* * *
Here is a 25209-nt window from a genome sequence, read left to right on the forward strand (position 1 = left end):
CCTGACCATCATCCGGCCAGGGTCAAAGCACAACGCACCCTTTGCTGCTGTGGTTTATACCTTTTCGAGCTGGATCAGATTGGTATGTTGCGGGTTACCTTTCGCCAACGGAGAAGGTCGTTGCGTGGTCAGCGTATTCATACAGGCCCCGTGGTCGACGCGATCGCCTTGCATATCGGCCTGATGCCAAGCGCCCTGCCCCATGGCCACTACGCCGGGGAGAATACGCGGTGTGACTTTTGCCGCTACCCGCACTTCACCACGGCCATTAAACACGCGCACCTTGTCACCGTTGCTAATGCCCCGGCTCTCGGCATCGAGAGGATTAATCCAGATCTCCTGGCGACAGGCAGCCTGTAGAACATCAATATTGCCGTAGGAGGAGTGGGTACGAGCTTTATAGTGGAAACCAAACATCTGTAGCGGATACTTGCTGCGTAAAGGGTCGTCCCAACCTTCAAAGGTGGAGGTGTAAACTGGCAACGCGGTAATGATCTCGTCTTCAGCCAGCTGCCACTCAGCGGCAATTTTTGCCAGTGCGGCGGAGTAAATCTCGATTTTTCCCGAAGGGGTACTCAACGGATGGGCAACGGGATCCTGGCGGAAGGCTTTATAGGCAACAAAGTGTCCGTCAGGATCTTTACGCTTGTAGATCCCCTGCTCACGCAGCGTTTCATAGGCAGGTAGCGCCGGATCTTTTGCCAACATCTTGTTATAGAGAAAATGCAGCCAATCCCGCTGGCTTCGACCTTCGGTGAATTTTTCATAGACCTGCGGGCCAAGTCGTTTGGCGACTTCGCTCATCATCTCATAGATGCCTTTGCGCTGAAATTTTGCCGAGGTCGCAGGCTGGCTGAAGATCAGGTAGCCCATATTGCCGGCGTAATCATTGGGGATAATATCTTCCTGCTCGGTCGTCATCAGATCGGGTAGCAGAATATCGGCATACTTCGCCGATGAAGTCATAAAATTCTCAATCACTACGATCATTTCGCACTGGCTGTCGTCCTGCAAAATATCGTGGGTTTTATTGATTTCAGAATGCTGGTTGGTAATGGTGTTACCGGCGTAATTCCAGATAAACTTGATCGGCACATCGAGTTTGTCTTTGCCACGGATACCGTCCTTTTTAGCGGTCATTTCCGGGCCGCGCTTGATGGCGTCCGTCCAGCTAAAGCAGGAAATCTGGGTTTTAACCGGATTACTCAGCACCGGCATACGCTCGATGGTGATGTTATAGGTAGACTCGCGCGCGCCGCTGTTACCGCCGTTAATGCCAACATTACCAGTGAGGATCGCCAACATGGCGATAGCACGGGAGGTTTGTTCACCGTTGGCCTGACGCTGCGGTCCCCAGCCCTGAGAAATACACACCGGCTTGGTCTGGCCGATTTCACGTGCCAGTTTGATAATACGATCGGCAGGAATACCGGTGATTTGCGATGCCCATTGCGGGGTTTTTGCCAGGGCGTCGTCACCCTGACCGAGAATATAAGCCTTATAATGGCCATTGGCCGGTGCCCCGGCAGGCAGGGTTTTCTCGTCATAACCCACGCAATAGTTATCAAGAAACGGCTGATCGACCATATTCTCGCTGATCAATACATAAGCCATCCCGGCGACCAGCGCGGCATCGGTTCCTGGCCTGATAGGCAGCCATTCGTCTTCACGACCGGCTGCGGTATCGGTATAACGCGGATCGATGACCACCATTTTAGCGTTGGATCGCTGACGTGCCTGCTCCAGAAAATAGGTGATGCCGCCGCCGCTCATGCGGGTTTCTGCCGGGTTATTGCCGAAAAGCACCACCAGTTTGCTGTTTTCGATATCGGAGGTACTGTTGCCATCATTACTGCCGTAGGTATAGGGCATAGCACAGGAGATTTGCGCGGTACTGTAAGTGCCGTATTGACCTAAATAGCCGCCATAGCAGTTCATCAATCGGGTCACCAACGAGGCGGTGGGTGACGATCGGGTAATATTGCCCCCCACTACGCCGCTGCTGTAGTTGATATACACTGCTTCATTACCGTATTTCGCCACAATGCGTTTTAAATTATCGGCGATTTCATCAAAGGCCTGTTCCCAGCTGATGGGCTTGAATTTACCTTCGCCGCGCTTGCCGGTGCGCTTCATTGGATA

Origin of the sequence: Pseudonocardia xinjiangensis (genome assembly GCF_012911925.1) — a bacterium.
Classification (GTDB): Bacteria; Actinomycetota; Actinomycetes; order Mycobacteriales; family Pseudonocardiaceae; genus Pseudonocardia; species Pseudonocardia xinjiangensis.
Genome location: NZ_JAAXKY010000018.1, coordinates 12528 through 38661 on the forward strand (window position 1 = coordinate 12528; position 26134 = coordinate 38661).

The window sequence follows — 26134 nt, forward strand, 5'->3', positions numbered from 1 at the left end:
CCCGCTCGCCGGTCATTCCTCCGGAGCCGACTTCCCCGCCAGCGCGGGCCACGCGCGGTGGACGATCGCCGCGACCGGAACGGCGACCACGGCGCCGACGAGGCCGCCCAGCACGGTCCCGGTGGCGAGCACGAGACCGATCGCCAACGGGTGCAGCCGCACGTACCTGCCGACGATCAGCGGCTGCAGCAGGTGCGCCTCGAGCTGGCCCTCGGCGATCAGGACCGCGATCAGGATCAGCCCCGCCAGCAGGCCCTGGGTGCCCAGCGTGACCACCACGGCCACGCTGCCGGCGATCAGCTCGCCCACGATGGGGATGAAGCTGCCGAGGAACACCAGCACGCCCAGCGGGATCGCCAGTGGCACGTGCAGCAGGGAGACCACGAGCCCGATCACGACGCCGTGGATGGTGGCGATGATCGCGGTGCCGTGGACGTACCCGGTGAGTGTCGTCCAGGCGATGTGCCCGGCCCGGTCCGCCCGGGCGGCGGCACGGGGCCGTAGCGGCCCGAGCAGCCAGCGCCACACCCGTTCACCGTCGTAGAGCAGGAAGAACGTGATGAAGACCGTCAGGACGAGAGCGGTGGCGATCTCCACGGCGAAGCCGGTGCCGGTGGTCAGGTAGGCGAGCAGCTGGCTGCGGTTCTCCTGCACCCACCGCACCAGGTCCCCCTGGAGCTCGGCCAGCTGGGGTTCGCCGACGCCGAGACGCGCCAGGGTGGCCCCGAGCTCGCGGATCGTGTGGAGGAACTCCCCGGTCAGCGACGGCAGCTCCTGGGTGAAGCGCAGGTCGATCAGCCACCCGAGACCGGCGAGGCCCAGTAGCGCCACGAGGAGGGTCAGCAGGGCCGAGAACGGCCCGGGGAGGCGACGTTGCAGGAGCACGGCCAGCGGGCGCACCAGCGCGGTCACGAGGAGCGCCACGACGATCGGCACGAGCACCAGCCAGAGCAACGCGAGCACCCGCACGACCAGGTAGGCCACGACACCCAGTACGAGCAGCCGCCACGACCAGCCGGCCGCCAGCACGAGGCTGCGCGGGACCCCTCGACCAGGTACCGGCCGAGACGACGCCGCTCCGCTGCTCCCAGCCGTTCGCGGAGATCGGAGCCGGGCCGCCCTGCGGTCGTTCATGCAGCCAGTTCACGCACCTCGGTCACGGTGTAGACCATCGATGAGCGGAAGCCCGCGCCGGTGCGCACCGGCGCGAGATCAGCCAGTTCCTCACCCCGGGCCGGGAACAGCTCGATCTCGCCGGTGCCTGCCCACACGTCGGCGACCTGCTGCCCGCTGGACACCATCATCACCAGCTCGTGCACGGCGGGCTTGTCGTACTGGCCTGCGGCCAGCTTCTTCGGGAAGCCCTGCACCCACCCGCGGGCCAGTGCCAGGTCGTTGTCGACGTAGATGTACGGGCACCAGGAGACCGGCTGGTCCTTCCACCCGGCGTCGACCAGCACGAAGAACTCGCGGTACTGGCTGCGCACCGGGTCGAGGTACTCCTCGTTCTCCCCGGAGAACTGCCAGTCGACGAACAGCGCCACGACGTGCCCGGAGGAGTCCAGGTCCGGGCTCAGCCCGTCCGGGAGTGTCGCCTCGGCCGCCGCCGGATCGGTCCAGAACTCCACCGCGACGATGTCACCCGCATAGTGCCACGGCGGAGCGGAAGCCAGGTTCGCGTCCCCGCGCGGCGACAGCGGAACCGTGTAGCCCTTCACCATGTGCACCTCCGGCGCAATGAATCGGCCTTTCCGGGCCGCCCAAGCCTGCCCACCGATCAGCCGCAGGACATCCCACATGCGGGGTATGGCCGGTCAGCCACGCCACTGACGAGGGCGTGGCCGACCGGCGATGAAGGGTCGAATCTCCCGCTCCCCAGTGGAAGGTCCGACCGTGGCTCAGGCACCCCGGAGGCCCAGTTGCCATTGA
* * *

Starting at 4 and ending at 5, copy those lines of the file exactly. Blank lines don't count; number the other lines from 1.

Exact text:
Classification (GTDB): Bacteria; Actinomycetota; Actinomycetes; order Mycobacteriales; family Pseudonocardiaceae; genus Pseudonocardia; species Pseudonocardia xinjiangensis.
Genome location: NZ_JAAXKY010000018.1, coordinates 12528 through 38661 on the forward strand (window position 1 = coordinate 12528; position 26134 = coordinate 38661).